Facing the Music

Melissa Spangenberg’s senior recital earlier this month may have had the largest performing cast of any such event at the College.

The 22-year-old Quakertown composer, who plans to teach middle-school music, played her own “Sarabande” and other works for piano. Then she was joined by Kay Leavy ’03, who sang “Tehillim,” a setting of Psalms 142 and 143 in the original Hebrew; the Moravian Women’s Chorus and a string quartet, who performed “The Great Light”; and the Moravian Choir, a flute trio, and organ, with “True Light,” a setting of verses from the Gospel of St. John, which she wrote for the 2001 Christmas Vespers.

Melissa is fascinated by light, which she expresses in the form of music. Light is a metaphor of the spirit, and most of her work (so far) is explicitly religious. She is the oldest of nine children, two of whom (she and her brother, who attends Lehigh University) are in college, and the family still goes to church together every Sunday at Lehigh Valley Baptist Church in Emmaus.

Even her piece for the 2002 Vespers service, which has no words and is played by a flute ensemble, is rooted in a sacred text. Melissa found verses to a hymn in a collection by the 16th-century.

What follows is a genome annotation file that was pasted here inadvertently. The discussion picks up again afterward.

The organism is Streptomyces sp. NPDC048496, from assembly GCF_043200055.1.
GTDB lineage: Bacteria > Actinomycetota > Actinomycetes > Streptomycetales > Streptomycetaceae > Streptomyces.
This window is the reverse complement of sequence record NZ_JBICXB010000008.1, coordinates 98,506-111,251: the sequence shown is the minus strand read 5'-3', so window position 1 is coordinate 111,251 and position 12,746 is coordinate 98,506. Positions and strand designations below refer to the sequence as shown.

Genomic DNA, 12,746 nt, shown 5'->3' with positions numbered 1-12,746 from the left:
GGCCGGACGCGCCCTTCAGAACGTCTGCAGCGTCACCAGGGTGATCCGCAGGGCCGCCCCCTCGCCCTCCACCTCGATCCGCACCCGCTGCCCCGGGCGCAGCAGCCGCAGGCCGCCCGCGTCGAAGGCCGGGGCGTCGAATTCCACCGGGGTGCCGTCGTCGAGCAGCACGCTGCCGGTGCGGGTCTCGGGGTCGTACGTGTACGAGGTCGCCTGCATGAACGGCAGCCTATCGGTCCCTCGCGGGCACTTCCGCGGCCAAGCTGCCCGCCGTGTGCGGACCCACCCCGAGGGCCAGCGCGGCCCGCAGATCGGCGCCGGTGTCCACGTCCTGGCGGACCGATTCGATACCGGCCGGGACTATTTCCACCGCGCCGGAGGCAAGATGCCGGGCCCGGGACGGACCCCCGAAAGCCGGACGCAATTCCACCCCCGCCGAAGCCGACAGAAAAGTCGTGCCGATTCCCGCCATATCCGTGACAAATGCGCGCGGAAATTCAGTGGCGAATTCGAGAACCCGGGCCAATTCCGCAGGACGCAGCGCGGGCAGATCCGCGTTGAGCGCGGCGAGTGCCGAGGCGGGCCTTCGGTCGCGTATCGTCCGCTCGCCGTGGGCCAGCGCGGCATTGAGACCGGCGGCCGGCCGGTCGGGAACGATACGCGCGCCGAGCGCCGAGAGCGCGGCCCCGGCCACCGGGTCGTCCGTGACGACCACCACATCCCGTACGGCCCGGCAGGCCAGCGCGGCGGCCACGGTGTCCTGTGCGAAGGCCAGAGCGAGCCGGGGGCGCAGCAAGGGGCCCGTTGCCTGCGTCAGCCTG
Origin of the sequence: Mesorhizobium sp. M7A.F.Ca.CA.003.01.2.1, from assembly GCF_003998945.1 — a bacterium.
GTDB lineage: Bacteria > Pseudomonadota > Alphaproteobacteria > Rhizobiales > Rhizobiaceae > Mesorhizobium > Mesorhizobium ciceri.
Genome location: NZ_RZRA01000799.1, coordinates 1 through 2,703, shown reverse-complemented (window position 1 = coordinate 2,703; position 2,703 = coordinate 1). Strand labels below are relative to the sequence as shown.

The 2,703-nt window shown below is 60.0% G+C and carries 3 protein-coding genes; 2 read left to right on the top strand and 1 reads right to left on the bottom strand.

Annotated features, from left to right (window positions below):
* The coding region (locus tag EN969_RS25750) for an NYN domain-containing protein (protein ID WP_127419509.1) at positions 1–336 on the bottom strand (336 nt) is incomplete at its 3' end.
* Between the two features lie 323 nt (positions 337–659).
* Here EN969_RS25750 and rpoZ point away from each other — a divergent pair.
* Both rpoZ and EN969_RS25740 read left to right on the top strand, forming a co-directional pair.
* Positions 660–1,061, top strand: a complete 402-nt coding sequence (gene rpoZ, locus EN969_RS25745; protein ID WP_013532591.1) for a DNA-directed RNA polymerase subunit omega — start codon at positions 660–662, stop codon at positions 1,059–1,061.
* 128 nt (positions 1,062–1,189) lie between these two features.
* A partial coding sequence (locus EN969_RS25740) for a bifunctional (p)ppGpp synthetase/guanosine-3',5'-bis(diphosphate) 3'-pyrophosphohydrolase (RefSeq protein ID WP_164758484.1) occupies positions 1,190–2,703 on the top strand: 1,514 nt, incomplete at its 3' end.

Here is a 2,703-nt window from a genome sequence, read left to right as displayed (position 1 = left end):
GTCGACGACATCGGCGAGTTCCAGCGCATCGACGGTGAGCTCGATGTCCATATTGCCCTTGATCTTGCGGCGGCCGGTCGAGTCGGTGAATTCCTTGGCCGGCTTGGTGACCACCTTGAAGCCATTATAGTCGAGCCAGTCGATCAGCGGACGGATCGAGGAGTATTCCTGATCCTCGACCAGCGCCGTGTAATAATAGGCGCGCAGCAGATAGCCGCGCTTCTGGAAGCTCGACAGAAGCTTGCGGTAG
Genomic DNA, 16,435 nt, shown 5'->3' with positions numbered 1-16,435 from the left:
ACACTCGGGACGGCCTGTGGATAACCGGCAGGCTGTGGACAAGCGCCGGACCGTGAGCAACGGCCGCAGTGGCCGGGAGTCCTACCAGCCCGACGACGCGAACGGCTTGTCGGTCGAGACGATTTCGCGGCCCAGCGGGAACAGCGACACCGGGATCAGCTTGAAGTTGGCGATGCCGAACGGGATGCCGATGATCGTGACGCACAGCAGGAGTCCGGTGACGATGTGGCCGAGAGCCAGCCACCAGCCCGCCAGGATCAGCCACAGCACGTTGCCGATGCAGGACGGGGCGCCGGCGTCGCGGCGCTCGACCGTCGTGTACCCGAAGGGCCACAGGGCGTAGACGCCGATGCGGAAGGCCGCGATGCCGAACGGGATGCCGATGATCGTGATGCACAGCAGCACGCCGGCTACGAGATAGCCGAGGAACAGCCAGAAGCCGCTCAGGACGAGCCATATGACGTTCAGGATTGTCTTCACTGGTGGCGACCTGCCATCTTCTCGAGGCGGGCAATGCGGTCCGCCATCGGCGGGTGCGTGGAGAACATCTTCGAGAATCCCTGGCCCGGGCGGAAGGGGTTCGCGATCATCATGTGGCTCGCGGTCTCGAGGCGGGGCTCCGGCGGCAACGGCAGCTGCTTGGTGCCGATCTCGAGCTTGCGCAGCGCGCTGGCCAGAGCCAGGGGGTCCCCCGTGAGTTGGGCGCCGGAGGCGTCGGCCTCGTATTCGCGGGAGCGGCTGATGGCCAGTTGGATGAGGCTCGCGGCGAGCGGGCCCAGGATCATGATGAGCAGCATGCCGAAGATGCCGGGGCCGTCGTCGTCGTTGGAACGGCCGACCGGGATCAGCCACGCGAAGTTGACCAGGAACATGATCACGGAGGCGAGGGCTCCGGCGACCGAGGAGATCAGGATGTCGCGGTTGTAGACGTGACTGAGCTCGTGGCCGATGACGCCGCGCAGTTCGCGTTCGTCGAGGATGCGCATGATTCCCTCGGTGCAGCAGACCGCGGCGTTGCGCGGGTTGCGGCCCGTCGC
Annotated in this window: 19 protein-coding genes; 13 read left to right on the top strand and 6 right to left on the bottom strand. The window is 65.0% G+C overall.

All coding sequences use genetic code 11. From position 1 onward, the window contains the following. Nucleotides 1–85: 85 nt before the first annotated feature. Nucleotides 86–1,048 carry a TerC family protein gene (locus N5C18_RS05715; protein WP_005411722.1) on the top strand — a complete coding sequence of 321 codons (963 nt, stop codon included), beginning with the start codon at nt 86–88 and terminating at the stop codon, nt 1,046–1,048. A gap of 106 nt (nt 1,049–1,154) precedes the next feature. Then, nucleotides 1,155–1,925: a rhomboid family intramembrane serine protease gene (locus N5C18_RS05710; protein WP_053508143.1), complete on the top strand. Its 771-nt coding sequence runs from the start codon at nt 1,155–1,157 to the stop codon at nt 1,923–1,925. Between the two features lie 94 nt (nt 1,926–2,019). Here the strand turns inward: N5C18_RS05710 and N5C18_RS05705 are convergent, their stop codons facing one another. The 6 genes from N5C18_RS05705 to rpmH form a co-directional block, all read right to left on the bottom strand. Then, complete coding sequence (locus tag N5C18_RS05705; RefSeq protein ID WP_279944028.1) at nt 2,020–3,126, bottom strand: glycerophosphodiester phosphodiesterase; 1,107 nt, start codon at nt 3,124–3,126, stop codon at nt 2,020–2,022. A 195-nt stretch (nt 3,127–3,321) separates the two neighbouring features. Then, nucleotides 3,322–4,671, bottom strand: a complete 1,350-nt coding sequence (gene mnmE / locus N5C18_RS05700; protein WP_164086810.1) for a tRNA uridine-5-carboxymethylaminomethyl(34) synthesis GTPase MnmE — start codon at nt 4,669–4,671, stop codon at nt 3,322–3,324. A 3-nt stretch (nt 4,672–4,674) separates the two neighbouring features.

Moravian community called the Böhmische Brüder (Bohemian brethren). She listened to the words until they suggested a melody to her, which became the foundation of her flute piece. The poet, as it turned out, was one Cyriakus Spangenberg. Neither he nor nor Augustus Spangenberg, for whom a Moravian dorm is named, is any relation to her, so far as she knows—“believe it or not!” she smiles. As for her creative streak, part of it comes from being home-schooled by her mother. And her father, an industrial designer, is “the arts one, where a lot of my creativity comes from,” she says. She has been arranging hymns since she was 14, and her method as a composer hasn’t changed much since then. When she finds a text she likes, “I sit down at the piano and make up a tune,” she says. “I just play what the piece says.”

November 26, 2002

Betty and Pancho
Preview of Payne Gallery exhibit, works by Elizabeth Catlett and Francisco Mora.

Facing the Music
Student composer Melissa Spangenberg '03 writes another piece for Christmas Vespers.
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American premiere of documentary about Holocaust rescuer Nicholas Winton.
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